HONOLULU (AP) — Officials responding to a spill of 1,400 tons of molasses in Hawaii waters plan to let nature clean things up, with boat crews collecting thousands of dead fish to determine the extent of environmental damage.
The crews already have collected about 2,000 dead fish from waters near Honolulu Harbor, and they expect to see more in the coming days and possibly weeks, said Gary Gill, deputy director of the Hawaii Department of Health.
"Our best advice as of this morning is to let nature take its course," Gill told reporters at a news conference at the harbor, where commercial ships passed through discolored, empty-looking waters.
A senior executive for the shipping company responsible, Matson Navigation Co., said it was taking responsibility but hadn't planned ahead of time for the possibility of a spill.
The state didn't require Matson to plan for the possibility, Gill and a state Department of Transportation spokeswoman said.
Vic Angoco, senior vice president for Matson's Pacific operations, said the company had been loading and transporting molasses at the harbor for about 30 years.
Angoco said the company regrets what happened.
"We take pride in being good stewards of the land, good stewards of the ocean, and in this case, we didn't live up to our standards," he said. "And we are truly sorry for that, we're truly sorry for that."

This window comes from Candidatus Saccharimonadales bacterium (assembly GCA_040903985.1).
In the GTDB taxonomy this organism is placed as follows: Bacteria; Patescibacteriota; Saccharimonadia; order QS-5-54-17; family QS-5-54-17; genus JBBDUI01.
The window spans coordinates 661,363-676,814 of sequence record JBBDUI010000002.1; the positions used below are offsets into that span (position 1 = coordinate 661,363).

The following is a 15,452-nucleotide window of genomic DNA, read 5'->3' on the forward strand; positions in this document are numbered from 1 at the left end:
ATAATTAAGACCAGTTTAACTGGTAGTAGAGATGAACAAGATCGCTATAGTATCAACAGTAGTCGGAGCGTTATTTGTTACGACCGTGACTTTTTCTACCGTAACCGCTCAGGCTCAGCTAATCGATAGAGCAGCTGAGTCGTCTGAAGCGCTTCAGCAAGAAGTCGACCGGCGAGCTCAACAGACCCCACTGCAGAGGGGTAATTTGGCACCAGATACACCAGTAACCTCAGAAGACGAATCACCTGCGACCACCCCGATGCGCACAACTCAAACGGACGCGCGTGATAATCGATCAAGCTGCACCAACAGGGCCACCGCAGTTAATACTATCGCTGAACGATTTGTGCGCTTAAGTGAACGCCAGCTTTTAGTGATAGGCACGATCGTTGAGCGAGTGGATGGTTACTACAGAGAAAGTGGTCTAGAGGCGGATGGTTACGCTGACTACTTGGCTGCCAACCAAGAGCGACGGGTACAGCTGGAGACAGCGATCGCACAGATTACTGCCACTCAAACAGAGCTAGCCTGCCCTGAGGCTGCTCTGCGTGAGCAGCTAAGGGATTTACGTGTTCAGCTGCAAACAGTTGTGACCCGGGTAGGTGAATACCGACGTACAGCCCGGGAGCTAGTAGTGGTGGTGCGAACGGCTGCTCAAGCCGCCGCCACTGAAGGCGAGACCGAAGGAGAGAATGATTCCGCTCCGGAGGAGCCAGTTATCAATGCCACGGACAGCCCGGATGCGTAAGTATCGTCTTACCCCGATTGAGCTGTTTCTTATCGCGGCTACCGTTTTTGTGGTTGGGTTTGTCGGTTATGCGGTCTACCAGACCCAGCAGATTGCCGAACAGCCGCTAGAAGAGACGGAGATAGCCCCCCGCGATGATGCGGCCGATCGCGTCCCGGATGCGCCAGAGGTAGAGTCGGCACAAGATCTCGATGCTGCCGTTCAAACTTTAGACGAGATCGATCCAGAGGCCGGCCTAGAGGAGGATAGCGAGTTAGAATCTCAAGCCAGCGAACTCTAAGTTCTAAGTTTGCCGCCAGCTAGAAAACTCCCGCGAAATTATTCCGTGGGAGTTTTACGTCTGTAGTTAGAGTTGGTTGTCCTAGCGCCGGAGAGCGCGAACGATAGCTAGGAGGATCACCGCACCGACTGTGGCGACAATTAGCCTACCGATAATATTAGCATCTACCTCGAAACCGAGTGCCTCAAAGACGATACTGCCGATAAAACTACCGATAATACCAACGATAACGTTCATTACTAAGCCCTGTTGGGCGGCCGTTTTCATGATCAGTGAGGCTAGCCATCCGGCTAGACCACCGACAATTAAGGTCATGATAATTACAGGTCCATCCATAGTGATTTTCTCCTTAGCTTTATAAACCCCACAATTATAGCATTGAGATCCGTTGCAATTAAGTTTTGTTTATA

More fish have died because of the spill than in any other incident in the area, Gill said.
The fish are dying because the high concentration of molasses is making it difficult for them to breathe, said Health Department spokeswoman Janice Okubo.
The spill occurred Monday in an industrial area where Matson loads molasses and other goods for shipping. The harbor is west of downtown Honolulu, about 5 miles west of the popular Waikiki tourist area.
Three days after the spill, several patches of discolored water were clearly visible from across the harbor where Matson operates, and fish were tougher than usual to see.
John Hernandez, owner of a fish broker across the harbor from Matson, said he believed it would take years for the waters to restore.